KLB returns to Porto Alegre in a show to relive emotions

In the early 2000s, watching TV on a Sunday afternoon was guaranteed to come across the brothers Kiko, Leandro and Bruno Scornavacca. Were in the Nice Sundayof the SBT, or in the domingão Faustão, at Globo, there they were maddening auditoriums and fans in their homes. On weekdays, it was inevitable to see them on open TV attractions such as Hebe, Eliana & Alegria, Free Program, More you and The square is ours. But the trio was not limited to electromagnetic waves: if someone passed the newsstands, they would see them on the cover of magazines such as Capricho, Atrevida, TodaTeen, Antenada, etc. If you turn on the FM radio, then you don’t even talk.

Lulled by the romantic pop of hits like The pain of this love, She is not here, An angel, Because of you, My shyness and Why must it be this way, KLB consolidated itself as a phenomenon of Brazilian show business. This is what can be seen on the tour. 20+2 Experiencewhich celebrates the history of the group.

The trio brings this show to Porto Alegre this Thursday (28), taking the stage at the Teatro do Bourbon Country (Av. Túlio de Rose, 80) at 9 pm. Tickets are sold out, guaranteeing an evening that will be filled with nostalgia, hysteria, tears and headband fans. In other words, it’s KLB giving back fantasies to its audience.

Prior to the tour, the brothers had filed for a hiatus from the group eight years ago, reuniting sporadically since then. During that time, Bruno dedicated himself to MMA and electronic music; Kiko went on to produce other artists and ran his tour company; meanwhile, Leandro served in politics as a state deputy for São Paulo and worked on some musical productions.

The trio’s return to the stage was to have taken place in 2020, to celebrate two decades of KLB. However, the pandemic, always it, postponed the plans. A tour was planned 20+1 the following year, but the advance of omicron withheld the plan.

Kiko emphasizes that, for the first time, the trio promotes a meet & greet (meeting of artists and fans, which is usually paid separately), which culminates with the presentation of two songs that are not included in the show’s repertoire. According to him, the KLB Experience 20+2 Meet and Greet it is an opportunity to exchange stories and memories.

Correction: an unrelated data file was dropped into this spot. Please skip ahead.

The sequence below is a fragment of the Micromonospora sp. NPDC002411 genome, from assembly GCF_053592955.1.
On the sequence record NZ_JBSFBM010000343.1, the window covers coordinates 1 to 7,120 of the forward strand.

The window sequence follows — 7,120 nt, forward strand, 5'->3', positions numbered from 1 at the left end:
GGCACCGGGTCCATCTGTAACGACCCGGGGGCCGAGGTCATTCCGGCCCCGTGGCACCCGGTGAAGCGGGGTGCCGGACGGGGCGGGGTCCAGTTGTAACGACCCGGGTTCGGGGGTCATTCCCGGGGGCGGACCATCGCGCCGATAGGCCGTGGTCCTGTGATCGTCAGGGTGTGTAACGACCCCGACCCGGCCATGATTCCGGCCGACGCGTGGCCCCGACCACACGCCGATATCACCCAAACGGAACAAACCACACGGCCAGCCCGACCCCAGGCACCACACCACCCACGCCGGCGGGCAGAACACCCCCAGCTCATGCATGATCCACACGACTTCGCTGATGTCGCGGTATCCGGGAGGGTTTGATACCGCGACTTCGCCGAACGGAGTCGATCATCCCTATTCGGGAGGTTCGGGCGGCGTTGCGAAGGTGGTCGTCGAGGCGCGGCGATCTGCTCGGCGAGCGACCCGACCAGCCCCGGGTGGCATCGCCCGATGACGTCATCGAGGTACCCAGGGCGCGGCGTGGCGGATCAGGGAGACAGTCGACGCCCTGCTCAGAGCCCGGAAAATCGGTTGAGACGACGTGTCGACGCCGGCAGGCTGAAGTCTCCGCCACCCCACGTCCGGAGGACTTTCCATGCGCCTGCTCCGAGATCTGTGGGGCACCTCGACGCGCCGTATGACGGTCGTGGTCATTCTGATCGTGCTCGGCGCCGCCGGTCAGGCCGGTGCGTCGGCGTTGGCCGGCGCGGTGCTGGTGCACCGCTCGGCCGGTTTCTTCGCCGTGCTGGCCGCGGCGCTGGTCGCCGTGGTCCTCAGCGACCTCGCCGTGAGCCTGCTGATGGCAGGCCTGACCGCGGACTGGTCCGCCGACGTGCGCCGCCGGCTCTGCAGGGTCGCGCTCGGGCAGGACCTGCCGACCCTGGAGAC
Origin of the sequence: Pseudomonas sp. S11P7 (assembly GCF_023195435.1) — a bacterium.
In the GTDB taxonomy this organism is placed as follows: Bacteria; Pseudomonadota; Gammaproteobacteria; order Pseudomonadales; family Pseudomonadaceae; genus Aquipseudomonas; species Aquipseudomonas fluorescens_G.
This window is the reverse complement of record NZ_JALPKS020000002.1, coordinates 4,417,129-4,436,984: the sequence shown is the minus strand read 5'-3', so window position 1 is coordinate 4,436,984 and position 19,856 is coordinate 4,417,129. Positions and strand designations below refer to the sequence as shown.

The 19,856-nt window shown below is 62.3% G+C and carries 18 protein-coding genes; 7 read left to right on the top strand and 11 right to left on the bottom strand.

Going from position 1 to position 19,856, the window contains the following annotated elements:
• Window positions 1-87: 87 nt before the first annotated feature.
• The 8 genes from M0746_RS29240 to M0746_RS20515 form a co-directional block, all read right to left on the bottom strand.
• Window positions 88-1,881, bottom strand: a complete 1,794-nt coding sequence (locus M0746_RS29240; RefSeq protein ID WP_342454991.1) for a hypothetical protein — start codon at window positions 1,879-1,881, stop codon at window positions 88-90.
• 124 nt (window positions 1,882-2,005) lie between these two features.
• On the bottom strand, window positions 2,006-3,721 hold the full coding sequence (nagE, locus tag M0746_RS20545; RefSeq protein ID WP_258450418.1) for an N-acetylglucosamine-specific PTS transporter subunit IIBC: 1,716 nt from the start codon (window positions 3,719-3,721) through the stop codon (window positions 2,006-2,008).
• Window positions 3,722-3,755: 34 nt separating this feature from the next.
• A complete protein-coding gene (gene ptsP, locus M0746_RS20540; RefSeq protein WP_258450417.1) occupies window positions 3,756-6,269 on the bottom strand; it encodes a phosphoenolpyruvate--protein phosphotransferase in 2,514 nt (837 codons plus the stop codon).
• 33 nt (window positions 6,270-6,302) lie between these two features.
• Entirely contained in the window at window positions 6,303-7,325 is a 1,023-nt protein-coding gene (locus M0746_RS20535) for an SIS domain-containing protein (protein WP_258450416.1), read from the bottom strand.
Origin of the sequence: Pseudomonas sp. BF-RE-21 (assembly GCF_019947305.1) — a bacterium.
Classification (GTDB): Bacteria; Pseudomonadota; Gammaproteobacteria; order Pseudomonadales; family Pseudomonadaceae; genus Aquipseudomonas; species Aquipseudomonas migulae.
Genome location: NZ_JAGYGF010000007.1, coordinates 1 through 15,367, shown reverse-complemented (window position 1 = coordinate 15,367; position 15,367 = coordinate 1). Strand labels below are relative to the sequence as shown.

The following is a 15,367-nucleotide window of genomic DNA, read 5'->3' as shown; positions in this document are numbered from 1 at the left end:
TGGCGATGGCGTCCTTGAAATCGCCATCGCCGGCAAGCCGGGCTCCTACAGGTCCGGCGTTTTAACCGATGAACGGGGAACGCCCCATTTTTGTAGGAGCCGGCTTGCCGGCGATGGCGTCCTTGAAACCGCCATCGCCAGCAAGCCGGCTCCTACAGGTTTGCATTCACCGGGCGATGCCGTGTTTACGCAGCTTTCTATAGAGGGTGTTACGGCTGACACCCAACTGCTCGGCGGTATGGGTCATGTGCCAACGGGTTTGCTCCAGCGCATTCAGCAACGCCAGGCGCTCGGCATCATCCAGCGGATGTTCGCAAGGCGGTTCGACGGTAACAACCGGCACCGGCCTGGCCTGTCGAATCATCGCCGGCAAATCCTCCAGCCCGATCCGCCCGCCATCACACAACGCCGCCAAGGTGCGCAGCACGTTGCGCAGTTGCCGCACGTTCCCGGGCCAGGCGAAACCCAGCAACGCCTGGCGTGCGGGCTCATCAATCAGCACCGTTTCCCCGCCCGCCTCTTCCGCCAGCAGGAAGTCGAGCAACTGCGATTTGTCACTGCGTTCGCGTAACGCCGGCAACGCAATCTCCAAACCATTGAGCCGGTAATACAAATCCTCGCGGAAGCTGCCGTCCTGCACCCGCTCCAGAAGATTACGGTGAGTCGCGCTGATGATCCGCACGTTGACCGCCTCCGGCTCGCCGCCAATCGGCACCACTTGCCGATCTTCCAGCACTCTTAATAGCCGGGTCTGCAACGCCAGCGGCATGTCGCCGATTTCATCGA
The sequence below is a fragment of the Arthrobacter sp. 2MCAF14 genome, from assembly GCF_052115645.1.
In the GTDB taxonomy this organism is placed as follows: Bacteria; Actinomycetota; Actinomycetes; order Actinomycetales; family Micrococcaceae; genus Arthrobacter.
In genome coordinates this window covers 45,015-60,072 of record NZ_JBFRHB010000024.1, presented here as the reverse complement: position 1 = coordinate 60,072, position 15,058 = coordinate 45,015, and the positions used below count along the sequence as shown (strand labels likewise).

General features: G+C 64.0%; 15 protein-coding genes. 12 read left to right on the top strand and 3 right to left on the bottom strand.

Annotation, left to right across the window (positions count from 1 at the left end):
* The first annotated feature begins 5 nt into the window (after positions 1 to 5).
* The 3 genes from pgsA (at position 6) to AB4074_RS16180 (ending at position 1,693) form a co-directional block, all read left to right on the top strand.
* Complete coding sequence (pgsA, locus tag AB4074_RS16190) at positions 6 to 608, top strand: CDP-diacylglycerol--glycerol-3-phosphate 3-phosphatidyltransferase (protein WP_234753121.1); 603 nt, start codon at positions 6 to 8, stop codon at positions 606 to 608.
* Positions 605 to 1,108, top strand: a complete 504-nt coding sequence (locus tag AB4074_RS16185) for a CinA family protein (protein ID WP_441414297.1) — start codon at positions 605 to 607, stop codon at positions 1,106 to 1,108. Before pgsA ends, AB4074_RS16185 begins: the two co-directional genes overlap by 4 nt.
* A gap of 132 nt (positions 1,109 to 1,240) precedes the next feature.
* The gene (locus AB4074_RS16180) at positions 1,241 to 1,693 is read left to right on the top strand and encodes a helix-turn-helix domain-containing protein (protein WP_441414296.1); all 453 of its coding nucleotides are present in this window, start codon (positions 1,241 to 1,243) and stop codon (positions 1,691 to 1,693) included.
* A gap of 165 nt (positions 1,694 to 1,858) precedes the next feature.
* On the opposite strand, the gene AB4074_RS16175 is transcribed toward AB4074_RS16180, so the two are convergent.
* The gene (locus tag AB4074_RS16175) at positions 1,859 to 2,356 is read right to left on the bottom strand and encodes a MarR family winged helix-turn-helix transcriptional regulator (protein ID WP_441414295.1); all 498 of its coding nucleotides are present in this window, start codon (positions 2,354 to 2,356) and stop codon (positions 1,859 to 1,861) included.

— It’s an experience, really, that we’re living with our fans — attests Kiko. — We are delivering one of the biggest shows in Brazil today, in terms of structure and everything that happens. It’s been a delight to be able to live it and share it with the guys.

The show revisits KLB’s eight albums since the single’s explosion The pain of this love, 2000, passing through international songs by bands and artists that the brothers have as a reference, from names like Aerosmith and Bryan Adams.

The presentations that the trio performed so far have filled houses and brought together fans not only of the old, but also new faces. Bruno believes that the public may have passed on the taste for KLB to their children — after all, it is possible to see even babies on the show.

— It’s really cool to see our family audience — says Bruno. — There are the younger ones who weren’t even born wanting to take a picture, with a band on their head, singing the songs, making a presence in the meets. This gives us the certainty that our work is going well. It also makes us anxious during the week, wanting the show to arrive soon to see the crowd from different cities.

In addition to the concert series, the group plans to release a new song in the coming days. The tour has had presentations and behind-the-scenes recorded for an audiovisual product in a format yet to be defined — it could be a presentation DVD or a documentary.

Pulling the Father’s Ember

The tour that KLB is carrying out was a wish of the trio’s father, Franco Finato Scornavacca, who died at the age of 70 in 2018. He was the manager of artists such as Zezé Di Camargo & Luciano, Lulu Santos, Roupa Nova, among other names. It was Franco who gave support and structure to his children since the beginning of his career.

The businessman came to Brazil from Italy with his parents, but he lived in Porto Alegre during part of his youth. Around here, in the 1960s, he played bass in the band The Jetsons, which later changed its name to The Embers, which would be one of the pioneers of the gaucho rock scene, with its hints of psychedelia and British rock. Having released an album in 1968, the group would become associated with Young guard. He even moved to the center of the country and followed, in the studio, names like Wanderléa, Vanusa and Ronnie Von.

“It was a privilege to have been his son. Coming from the bottom of the hold of a ship in Italy, he grew up in Porto Alegre and participated in such an important band from Rio Grande do Sul — highlights Leandro. “We feel very proud to be carrying on, in some way, our father’s legacy. I really like knowing that there are people who enjoy Os Brasas to this day.


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